a great movie, and I loved the line of the Warden, who seemed to sum up every situation in the prison by announcing:
"What we have here, is a failure to communicate." Boy, does that line ever apply to most relationships that hit speed
bumps.
Always,
Adonis

   Thanks, Adonis!  The last time I checked, I think my math skills were on about a fourth grade level.  It's very sad.......

   I usually have a failure to communicate as well.  Sigh.

   And David is a very busy man, it's true.  He's quite adorable, but very busy.

   I remember seeing lots and lots of movies, but I usually cannot remember with whom I saw them, and I almost never
remember which theater it was, especially between the Palace and the Paramount, although there are, of course, notable
exceptions!  WILDEST GIGGLES!!!

   Actually, on Thanksgiving Day of 1966, Rose Woodard ('65) and I double dated a couple of soldiers whom she had met that
summer while working at Fort Eustis (which seems very strange to me now, that we would be going out on such a night).  We
went to the Wythe Cinema and saw "The Blue Max", which I thought was one of the most visually beautiful movies I had ever seen. 
Three days later, I had a date with Bill Dunkley (Hampton HS - '62) to go to the new Newmarket "Rocking Chair" Theater -
for which we had to make reservations! - to see "Doctor Zhivago".  (No, Jimmy-Jimmy, I do not remember what I wore for either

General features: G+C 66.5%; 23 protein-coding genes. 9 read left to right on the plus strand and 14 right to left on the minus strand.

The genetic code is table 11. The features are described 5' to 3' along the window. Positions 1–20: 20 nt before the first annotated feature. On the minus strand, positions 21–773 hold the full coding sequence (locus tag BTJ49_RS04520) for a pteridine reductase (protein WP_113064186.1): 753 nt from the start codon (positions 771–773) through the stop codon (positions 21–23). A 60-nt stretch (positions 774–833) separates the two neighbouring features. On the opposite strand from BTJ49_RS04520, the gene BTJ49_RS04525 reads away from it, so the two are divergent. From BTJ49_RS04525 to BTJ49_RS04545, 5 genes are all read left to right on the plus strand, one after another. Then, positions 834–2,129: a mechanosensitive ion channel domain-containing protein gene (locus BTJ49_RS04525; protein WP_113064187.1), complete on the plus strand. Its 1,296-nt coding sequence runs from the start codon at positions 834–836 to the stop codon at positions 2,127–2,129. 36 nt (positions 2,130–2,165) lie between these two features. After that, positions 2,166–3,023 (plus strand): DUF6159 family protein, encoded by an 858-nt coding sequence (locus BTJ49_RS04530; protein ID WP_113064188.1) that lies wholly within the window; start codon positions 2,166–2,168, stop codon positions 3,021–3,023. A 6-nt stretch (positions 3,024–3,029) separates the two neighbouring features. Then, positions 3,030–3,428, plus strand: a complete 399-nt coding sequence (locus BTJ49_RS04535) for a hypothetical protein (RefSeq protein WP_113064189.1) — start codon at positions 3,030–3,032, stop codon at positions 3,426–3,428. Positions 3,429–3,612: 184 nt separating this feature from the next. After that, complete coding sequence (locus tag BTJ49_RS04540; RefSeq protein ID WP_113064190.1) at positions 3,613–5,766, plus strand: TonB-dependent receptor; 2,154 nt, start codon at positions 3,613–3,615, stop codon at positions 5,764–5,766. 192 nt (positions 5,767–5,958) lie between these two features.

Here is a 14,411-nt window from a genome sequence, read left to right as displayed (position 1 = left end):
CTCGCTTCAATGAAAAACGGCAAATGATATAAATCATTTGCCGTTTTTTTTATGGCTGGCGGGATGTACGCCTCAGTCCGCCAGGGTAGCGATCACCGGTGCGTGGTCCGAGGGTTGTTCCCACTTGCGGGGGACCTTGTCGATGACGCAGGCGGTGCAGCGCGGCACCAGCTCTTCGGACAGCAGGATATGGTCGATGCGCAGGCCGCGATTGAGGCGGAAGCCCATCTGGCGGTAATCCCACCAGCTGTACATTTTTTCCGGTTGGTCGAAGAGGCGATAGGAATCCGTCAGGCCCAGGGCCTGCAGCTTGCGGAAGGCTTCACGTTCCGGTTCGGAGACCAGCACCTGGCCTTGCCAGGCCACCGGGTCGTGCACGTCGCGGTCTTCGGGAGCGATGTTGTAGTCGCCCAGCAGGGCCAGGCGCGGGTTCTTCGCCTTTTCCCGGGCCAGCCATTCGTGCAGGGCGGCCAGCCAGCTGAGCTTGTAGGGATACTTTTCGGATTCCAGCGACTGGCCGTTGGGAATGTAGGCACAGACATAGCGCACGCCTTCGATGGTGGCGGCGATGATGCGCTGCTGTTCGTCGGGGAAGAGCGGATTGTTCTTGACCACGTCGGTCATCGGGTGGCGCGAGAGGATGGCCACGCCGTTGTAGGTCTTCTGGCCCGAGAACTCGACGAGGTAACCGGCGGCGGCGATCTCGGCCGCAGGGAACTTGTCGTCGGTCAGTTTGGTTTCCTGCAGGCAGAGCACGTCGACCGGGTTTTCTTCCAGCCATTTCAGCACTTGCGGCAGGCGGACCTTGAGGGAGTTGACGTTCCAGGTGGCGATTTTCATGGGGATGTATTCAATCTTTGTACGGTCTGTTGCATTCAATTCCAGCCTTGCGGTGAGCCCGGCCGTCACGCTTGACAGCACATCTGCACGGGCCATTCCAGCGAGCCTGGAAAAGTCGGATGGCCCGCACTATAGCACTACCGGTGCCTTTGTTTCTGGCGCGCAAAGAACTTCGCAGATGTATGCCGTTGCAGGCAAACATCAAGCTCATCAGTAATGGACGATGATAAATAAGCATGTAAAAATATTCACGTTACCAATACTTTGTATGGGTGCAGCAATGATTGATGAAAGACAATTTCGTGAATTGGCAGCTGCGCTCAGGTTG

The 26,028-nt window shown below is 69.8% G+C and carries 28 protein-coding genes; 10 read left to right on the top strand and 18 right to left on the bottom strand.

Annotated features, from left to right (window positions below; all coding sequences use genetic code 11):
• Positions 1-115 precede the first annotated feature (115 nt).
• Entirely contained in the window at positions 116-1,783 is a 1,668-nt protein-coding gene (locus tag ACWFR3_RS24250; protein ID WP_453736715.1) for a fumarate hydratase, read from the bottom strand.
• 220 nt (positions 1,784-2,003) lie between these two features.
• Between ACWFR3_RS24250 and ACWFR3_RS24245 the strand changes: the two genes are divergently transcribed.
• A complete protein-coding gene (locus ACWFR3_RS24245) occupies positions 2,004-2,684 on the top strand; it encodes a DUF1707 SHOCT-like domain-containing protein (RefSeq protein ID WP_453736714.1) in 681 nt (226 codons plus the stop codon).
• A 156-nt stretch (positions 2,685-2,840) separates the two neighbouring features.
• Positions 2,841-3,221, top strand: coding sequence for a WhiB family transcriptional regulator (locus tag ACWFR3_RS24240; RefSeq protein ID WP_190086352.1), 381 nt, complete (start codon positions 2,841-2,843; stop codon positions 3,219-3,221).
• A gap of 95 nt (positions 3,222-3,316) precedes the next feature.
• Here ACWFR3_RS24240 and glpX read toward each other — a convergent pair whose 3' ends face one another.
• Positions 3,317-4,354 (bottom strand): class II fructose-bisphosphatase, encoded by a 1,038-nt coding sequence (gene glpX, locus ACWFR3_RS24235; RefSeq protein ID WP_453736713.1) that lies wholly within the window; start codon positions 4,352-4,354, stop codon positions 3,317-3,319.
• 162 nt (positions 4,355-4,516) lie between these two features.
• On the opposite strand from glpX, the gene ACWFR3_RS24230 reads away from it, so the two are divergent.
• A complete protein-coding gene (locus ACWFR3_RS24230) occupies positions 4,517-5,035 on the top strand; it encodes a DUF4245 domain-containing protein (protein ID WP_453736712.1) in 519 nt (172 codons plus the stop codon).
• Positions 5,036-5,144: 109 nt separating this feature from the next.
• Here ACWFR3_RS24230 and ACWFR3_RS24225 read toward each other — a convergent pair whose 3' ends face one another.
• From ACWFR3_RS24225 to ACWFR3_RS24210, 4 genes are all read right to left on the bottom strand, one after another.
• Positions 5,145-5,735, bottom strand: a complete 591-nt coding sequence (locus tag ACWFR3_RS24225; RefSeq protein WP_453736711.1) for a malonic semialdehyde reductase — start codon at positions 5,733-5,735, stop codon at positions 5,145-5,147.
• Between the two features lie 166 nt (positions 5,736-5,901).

of these two events.)

   But while we're on the subject, my sister, Eleanor Buckley Nowitzky ('59 - of NC) and I spent hours and hours
about three years ago trying to remember the name of a movie we saw before we ever left Richmond.  It was probably
in about 1952.  I wonder if y'all can help?

  It was in vivid color, had big name stars, involved life in India under British colonial rule, featured a passenger train, and we're
relatively certain that it was filmed in 3-D.  There was a grizzly scene of the Untouchables being drenched by slop buckets
from the train, which caused the entire audience to reel backwards to avoid being splattered..  GROSS!  I thought surely that
with that much information, I could just run it through http://www.imdb.com, and the answer would suddenly appear.  It didn't. 
"Anyone?  Anyone?"


   And speaking of trains, we had a last minute entry from one of my local experts:

From my friend, Rob Powell (North Beach High School, Ocean Shores, WA - '89, United States Air Force Academy
- '93) of NC - 02/03/05: